External Policy Studies Energy and Environment

Re-thinking procurement incentives for electric vehicles to achieve net-zero emissions

Philip Rossetti
Resident Senior Fellow, Energy
Ashley Nunes
Former Policy Director, Competition Policy
Lucas Woodley
Department of Economics, Harvard College

Media Contact

For general media inquiries and to book our experts, please contact [email protected].


Procurement incentives are a widely leveraged policy lever to stimulate electric vehicle (EV) sales. However, their effectiveness in reducing transportation emissions depends on the behavioural characteristics of EV adopters. When an EV is used, under what conditions and by whom dictates whether or not these vehicles can deliver emissions reductions. Here, we document that replacing gasoline powered vehicles with EVs may—depending on behavioural characteristics—increase, not decrease, emissions. We further show that counterfactual vehicle inventory—how many vehicles a household would own absent an EV purchase—is an important influencer of these effects. We conclude that achieving emissions reductions using EVs requires redesigning procurement incentive programmes in a manner that (re)distributes incentives towards the second-hand EV market. Doing so would not only facilitate emissions reductions but also address fiscal prudency and regressivity concerns associated with these programmes.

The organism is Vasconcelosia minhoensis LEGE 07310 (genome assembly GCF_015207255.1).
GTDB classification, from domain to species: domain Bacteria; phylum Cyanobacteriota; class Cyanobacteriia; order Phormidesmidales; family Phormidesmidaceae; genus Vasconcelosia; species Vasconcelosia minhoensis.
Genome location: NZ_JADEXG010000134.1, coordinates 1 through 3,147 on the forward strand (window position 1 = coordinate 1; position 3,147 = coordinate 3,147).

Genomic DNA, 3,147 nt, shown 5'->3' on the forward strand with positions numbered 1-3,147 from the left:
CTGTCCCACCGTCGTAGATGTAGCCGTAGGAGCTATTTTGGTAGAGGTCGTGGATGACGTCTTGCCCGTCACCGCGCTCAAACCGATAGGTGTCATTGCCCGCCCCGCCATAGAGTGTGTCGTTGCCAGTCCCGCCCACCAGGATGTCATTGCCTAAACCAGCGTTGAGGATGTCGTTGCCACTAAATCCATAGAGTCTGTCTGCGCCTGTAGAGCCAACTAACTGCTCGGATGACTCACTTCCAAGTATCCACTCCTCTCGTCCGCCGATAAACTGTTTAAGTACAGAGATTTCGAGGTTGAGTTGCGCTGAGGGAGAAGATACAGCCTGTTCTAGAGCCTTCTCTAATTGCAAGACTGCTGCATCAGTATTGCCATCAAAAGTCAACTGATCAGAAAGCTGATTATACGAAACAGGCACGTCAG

Read the full study at Nature Sustainability.

Featured Publications